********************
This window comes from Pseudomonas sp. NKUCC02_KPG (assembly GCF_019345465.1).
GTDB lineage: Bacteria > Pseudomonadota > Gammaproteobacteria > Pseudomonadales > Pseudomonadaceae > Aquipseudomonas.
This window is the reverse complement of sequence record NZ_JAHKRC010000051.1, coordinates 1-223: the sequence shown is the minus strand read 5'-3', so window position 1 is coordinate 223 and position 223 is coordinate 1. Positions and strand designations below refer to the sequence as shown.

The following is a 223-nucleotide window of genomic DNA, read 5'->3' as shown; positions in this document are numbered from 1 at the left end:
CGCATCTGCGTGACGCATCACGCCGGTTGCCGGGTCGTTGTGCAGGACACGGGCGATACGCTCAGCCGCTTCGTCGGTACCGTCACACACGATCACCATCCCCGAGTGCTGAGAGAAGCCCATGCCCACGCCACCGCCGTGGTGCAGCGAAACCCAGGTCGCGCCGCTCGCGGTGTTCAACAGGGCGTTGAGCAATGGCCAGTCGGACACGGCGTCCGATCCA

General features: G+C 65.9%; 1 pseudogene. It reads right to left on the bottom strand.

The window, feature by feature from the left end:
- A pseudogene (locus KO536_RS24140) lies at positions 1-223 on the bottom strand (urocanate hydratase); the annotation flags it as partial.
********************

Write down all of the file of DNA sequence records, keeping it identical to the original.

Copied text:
This window comes from Pseudomonas sp. NKUCC02_KPG (assembly GCF_019345465.1).
GTDB lineage: Bacteria > Pseudomonadota > Gammaproteobacteria > Pseudomonadales > Pseudomonadaceae > Aquipseudomonas.
This window is the reverse complement of sequence record NZ_JAHKRC010000051.1, coordinates 1-223: the sequence shown is the minus strand read 5'-3', so window position 1 is coordinate 223 and position 223 is coordinate 1. Positions and strand designations below refer to the sequence as shown.

The following is a 223-nucleotide window of genomic DNA, read 5'->3' as shown; positions in this document are numbered from 1 at the left end:
CGCATCTGCGTGACGCATCACGCCGGTTGCCGGGTCGTTGTGCAGGACACGGGCGATACGCTCAGCCGCTTCGTCGGTACCGTCACACACGATCACCATCCCCGAGTGCTGAGAGAAGCCCATGCCCACGCCACCGCCGTGGTGCAGCGAAACCCAGGTCGCGCCGCTCGCGGTGTTCAACAGGGCGTTGAGCAATGGCCAGTCGGACACGGCGTCCGATCCA

General features: G+C 65.9%; 1 pseudogene. It reads right to left on the bottom strand.

The window, feature by feature from the left end:
- A pseudogene (locus KO536_RS24140) lies at positions 1-223 on the bottom strand (urocanate hydratase); the annotation flags it as partial.